BodyWell clinic in Blean, Canterbury is a wellness centre run by Christian Farthing

On Friday, November 3, Farthing, of Whitstable Road in Blean, promised to immediately reimburse Miss Dačkauskaitė for training and uniform costs he had unlawfully charged her.

But he vehemently denied claims his firm failed to pay her all the hours she worked and that it was responsible for her DBS check fees.

Miss Dačkauskaitė argued it was only after she moved to Canterbury that Mr Farthing said he would require her to undergo extensive training and, during this time, would pay only a reduced hourly rate.

She told the court Farthing originally promised £11.11 an hour. However, he dropped the wage to £9.50 until she completed training.

Ms Dačkauskaitė also claimed she was forced to rote-learn long chiropractic tracts, which she feared if she was unable to do she would not be paid.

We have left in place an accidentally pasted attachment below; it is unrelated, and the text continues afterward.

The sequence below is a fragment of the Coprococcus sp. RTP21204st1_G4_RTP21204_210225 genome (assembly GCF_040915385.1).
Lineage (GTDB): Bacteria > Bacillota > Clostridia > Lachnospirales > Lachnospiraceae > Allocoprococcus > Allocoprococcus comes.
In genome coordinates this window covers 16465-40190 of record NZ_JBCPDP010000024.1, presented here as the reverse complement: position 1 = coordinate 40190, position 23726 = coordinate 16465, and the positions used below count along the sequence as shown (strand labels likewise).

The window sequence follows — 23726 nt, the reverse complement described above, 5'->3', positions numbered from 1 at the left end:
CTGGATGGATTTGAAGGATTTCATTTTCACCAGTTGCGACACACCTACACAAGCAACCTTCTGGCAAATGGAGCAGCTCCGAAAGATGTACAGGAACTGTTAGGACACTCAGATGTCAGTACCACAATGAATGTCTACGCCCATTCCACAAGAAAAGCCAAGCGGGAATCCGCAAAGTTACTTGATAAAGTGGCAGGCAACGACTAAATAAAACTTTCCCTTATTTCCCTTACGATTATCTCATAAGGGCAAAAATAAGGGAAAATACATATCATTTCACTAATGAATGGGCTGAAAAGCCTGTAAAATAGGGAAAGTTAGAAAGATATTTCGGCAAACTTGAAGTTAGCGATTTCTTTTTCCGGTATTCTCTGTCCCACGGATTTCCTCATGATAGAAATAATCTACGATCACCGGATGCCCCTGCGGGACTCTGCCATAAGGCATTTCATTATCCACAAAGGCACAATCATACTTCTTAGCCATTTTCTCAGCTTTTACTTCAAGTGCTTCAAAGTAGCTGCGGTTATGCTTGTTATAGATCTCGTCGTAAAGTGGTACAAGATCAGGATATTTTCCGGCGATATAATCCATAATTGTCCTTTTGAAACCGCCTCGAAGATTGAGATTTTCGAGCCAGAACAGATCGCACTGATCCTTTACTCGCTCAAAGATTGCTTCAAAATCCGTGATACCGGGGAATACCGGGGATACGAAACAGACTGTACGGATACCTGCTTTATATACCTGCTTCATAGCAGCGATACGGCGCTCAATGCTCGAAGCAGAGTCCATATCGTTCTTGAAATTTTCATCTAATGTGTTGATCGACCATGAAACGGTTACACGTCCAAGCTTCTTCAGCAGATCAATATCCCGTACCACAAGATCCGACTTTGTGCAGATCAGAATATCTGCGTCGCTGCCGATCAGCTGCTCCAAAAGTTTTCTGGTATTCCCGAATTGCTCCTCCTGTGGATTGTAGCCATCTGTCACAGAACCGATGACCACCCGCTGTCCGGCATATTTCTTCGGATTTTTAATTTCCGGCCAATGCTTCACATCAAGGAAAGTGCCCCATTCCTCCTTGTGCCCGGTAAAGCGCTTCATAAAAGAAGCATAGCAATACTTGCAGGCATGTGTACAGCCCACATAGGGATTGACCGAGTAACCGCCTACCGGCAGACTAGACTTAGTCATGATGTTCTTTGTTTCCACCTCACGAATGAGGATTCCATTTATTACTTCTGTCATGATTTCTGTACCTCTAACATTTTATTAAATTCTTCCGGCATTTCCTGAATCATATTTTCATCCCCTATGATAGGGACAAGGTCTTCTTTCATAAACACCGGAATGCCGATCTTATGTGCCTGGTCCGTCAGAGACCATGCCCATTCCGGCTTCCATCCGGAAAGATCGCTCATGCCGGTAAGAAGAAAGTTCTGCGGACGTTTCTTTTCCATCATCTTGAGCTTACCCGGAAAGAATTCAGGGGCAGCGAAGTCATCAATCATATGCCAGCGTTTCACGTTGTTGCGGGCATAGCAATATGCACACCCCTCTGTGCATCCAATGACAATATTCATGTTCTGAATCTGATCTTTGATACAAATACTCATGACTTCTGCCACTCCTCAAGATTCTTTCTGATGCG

And she argued while putting in extra hours to learn the required material, Farthing repeatedly pushed back the end of her training period and the date she could earn the full wage.

The court heard the period of learning was finally deemed complete on December 10 last year and, despite recording 33.5 hours of work, she was only paid for 27.

She said another six hours’ pay was also missing from her next pay slip.

The remotely-held tribunal heard the firm arranged several meetings with Ms Dačkauskaitė to discuss her grievances and challenges.

But despite Farthing and colleagues Angela Onions and Luke Watkins telling the court the meetings took place, Ms Dačkauskaitė claimed they never happened.